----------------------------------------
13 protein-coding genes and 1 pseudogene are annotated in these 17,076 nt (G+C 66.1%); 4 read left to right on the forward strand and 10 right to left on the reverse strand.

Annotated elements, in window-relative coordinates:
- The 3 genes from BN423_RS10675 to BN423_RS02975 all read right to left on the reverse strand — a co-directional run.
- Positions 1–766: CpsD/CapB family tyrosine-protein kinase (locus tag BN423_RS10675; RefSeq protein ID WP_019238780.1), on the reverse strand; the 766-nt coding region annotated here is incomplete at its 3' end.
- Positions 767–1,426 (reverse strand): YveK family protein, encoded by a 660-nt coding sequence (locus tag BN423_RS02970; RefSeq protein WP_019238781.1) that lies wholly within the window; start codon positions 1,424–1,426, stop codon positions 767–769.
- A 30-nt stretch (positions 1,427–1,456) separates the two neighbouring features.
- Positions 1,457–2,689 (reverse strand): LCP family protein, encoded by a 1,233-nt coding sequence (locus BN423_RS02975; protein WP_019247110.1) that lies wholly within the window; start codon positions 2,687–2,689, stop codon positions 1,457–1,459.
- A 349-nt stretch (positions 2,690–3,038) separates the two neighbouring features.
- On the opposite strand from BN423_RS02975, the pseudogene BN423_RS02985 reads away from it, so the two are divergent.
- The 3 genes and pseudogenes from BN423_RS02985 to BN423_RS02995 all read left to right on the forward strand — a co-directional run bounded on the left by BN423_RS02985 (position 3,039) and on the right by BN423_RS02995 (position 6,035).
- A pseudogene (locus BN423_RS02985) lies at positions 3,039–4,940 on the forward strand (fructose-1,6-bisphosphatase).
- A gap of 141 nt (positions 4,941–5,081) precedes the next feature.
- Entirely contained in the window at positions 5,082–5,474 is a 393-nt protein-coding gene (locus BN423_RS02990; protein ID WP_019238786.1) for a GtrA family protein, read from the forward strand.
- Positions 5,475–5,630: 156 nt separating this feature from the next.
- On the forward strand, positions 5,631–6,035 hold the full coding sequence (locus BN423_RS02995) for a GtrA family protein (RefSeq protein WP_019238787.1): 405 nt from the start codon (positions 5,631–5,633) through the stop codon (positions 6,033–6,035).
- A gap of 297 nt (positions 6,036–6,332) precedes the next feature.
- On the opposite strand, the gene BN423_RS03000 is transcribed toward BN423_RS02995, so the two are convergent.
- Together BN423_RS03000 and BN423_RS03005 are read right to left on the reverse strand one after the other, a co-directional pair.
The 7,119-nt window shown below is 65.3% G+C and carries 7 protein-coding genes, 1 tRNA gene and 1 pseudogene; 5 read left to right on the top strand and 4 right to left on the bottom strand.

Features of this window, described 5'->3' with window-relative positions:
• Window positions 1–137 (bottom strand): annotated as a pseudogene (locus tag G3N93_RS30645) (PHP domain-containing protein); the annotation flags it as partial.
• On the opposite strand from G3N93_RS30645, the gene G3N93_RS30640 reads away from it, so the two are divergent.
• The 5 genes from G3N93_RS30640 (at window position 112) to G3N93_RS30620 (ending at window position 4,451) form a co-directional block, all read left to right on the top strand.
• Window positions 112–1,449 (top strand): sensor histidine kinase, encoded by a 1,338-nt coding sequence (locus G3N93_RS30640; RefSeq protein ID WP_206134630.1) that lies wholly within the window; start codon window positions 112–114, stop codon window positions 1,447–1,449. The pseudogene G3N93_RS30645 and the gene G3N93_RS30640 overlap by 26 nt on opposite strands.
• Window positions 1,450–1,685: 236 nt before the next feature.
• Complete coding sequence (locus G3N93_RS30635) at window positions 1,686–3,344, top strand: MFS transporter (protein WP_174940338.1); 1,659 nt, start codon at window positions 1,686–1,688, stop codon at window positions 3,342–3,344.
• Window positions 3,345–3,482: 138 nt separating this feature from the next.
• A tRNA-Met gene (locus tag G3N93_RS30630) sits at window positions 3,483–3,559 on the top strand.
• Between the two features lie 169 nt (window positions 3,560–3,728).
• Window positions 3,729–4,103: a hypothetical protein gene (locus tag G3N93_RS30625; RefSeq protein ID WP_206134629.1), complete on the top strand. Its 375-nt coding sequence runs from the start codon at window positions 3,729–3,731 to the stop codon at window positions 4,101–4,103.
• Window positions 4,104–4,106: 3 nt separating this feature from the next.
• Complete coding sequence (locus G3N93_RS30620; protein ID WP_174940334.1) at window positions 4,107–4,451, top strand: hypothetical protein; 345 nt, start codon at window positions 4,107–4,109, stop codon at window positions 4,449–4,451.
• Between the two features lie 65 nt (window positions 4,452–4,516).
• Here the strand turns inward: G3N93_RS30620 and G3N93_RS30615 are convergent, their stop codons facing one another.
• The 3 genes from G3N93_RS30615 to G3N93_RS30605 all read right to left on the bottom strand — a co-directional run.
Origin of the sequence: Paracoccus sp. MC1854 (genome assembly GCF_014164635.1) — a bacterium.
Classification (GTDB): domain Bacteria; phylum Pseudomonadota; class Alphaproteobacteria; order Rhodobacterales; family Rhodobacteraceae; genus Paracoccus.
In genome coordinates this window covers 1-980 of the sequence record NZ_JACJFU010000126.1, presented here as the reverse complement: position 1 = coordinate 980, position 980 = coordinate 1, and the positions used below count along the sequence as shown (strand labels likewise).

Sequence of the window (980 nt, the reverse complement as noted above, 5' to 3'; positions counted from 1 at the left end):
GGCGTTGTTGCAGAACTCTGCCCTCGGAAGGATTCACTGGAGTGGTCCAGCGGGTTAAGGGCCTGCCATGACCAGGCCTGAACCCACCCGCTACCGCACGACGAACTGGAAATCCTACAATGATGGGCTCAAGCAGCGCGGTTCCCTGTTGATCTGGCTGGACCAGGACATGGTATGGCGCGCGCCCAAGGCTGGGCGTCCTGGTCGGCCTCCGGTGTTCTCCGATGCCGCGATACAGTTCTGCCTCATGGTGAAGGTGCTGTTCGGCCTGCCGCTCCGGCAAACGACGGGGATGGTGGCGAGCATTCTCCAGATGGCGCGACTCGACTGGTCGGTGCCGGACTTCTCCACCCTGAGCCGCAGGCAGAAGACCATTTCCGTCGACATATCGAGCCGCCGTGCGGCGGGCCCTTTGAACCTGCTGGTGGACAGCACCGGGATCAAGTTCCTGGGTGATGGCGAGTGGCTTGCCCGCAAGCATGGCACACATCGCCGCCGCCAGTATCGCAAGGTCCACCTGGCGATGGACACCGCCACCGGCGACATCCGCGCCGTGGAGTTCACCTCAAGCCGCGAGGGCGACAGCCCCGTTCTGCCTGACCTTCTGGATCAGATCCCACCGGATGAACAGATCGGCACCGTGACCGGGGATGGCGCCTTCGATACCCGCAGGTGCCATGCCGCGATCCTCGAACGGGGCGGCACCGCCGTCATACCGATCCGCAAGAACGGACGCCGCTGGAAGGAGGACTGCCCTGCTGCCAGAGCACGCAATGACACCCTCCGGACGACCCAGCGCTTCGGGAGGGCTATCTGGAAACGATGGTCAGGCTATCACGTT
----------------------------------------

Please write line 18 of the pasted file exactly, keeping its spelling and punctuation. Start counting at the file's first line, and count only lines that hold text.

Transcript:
- Together BN423_RS03000 and BN423_RS03005 are read right to left on the reverse strand one after the other, a co-directional pair.